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A Potentially Informative Article about the WPF Engine

, 4 Nov 2010 CPOL
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An article that describes WPF for the beginner and provides some tips for the intermediate.

Preface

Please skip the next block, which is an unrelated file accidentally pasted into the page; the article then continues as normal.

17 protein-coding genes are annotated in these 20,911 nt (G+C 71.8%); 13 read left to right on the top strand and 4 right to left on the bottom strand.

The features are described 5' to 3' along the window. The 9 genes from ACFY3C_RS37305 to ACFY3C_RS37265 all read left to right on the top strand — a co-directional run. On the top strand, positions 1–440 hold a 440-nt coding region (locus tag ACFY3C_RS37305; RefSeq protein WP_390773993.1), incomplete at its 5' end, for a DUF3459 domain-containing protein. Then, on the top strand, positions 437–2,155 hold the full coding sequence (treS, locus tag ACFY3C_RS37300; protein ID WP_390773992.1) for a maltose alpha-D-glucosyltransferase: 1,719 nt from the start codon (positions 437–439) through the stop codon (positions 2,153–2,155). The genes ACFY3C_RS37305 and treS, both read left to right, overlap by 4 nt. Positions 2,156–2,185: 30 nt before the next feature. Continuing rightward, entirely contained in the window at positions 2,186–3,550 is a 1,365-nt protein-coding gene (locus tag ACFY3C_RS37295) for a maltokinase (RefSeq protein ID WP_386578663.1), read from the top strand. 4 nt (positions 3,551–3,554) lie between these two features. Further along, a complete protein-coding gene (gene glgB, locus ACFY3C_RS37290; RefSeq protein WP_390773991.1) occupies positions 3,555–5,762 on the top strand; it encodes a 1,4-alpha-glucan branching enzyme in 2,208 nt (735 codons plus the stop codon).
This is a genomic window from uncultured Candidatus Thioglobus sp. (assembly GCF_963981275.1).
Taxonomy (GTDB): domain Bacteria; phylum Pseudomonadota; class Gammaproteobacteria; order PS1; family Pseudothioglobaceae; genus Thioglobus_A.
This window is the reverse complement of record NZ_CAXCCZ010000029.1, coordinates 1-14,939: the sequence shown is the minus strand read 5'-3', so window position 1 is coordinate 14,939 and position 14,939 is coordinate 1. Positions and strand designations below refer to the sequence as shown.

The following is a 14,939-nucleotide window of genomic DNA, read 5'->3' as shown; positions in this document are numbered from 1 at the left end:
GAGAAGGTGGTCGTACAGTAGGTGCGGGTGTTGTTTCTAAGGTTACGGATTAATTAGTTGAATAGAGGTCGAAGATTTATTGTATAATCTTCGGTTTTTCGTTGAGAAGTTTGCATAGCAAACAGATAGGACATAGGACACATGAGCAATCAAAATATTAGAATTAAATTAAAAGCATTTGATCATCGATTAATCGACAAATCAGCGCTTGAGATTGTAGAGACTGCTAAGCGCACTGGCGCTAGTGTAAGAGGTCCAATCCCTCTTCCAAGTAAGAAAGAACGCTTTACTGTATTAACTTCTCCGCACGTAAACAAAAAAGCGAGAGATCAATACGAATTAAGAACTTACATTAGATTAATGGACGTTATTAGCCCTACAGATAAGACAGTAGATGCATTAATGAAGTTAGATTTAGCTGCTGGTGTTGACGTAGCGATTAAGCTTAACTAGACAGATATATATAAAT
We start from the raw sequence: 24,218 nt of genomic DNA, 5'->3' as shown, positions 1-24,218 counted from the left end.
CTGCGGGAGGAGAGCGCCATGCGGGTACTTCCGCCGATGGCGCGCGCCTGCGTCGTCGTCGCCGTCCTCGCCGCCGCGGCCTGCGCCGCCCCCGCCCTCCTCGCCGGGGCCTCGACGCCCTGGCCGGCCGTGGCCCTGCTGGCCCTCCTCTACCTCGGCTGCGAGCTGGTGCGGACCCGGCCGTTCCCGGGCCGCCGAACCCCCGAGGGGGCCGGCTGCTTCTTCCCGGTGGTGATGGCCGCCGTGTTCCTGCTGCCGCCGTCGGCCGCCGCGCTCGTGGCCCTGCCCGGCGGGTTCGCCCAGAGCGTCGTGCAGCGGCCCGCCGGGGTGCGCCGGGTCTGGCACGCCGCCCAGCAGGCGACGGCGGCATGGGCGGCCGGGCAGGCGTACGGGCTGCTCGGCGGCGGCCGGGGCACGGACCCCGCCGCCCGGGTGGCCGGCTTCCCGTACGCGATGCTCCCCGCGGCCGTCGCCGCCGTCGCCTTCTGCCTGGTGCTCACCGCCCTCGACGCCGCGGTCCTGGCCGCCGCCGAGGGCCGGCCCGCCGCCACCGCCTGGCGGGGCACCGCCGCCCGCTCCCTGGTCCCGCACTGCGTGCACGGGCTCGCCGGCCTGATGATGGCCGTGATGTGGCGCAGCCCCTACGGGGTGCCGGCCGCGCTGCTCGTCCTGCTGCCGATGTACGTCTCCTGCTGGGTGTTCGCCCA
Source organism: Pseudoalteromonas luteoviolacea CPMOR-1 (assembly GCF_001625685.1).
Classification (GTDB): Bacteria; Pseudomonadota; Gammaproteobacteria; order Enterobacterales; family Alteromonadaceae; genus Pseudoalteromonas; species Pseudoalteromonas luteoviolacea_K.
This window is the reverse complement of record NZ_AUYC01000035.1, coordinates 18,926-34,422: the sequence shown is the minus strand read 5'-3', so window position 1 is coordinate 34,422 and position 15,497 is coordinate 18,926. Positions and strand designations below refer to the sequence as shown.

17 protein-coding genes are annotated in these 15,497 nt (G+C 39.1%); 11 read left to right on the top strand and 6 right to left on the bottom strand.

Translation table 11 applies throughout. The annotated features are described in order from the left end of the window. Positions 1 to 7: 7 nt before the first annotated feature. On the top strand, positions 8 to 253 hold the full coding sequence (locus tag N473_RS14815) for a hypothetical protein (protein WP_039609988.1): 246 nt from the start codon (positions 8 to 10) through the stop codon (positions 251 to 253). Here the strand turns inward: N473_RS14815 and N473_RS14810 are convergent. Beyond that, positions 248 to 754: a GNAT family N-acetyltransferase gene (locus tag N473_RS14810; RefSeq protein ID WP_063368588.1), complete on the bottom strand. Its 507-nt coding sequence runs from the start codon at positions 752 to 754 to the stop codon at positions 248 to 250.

This article overviews WPF's graphics capabilities, including two-dimensional and three-dimensional shapes, fonts, and animations. The writer would like to stress that this article is for beginners. The reason why I am writing this article is because WPF integrates drawing and animation features that were previously available only in special libraries (such as Microsoft GDI+ and DirectX). The graphics system in WPF is designed for your computer graphics hardware to reduce the load on the CPU, and in many cases, speeds up graphics rendering. So taking WPF for what it is, it is actually a remarkable technology that, apparently, can read and assess what your machine's graphics capabilities are via the machine's video interface card. Moreover, WPF graphics uses a resolution-independent measurement in units to make applications more uniform and portable across devices. For instance, the size properties of elements in WPF are measured in resolution-independent pixels, where one pixel represents 1/96 of an inch--but this depends on the computer's DPI (dots per inch) setting. The graphics engine determines the correct pixel count so that all users see elements of the same size on all devices. To emphasize the importance of graphics sketching, I also introduce the Microsoft Blend SDK version 4.